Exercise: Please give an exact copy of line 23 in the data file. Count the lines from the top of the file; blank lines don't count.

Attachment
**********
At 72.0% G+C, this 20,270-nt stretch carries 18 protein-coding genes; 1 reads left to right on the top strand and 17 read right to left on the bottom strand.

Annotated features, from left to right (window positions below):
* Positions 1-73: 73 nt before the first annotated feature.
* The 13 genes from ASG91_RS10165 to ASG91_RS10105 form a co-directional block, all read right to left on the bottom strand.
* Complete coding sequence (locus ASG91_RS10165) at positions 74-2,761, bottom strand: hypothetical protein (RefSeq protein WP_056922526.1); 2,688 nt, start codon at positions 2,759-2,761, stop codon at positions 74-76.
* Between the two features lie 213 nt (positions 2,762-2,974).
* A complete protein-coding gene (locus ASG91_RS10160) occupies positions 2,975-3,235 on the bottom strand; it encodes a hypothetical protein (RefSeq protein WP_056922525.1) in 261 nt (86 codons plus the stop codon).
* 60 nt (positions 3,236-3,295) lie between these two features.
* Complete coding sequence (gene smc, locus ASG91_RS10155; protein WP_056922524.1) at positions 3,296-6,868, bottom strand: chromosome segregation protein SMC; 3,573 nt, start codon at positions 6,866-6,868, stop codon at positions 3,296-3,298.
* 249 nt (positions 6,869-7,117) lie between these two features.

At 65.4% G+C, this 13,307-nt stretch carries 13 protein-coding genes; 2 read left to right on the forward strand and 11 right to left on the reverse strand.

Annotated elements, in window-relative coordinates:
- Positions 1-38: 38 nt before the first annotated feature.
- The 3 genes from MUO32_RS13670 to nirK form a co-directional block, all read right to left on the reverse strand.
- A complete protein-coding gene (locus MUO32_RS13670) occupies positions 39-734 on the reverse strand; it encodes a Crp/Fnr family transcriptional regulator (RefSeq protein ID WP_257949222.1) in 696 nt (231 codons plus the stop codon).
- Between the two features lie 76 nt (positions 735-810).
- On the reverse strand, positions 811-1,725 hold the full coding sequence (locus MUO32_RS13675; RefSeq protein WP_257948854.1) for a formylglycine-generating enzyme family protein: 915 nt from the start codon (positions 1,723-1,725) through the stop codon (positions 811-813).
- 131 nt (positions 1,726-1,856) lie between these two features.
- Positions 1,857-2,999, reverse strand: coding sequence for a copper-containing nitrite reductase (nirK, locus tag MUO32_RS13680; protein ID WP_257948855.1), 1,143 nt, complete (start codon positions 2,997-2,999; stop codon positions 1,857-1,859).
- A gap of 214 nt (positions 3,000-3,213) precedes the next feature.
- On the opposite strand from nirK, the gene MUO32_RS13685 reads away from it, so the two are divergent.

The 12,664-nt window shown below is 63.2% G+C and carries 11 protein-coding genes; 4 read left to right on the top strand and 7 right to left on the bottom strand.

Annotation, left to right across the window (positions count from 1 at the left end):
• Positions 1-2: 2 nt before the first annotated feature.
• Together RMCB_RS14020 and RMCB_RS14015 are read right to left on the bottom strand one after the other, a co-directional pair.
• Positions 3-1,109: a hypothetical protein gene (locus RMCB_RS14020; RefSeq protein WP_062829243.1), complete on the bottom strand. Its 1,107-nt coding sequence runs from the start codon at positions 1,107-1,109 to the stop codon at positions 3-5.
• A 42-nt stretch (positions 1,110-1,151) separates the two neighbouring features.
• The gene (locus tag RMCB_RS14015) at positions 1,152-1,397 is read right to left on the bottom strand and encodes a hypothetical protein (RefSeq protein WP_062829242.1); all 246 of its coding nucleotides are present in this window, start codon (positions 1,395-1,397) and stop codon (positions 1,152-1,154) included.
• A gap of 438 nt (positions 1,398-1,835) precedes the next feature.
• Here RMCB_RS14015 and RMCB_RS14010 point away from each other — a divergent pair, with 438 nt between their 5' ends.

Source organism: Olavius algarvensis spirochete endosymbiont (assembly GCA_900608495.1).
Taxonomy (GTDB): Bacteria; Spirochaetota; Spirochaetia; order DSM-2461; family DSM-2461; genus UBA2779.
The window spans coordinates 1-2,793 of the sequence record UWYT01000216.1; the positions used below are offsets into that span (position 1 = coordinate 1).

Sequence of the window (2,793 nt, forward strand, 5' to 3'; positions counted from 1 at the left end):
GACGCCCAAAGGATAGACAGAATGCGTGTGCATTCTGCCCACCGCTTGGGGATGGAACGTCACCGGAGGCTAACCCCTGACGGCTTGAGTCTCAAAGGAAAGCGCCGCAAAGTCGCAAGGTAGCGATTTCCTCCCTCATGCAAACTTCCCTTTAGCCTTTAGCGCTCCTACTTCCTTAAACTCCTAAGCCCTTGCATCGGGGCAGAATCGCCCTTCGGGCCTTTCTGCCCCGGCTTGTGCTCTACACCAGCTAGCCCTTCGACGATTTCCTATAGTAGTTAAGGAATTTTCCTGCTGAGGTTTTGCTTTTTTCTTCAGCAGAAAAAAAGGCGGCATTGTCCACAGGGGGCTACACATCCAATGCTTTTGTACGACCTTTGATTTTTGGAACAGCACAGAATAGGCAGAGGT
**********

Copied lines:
Annotation, left to right across the window (positions count from 1 at the left end):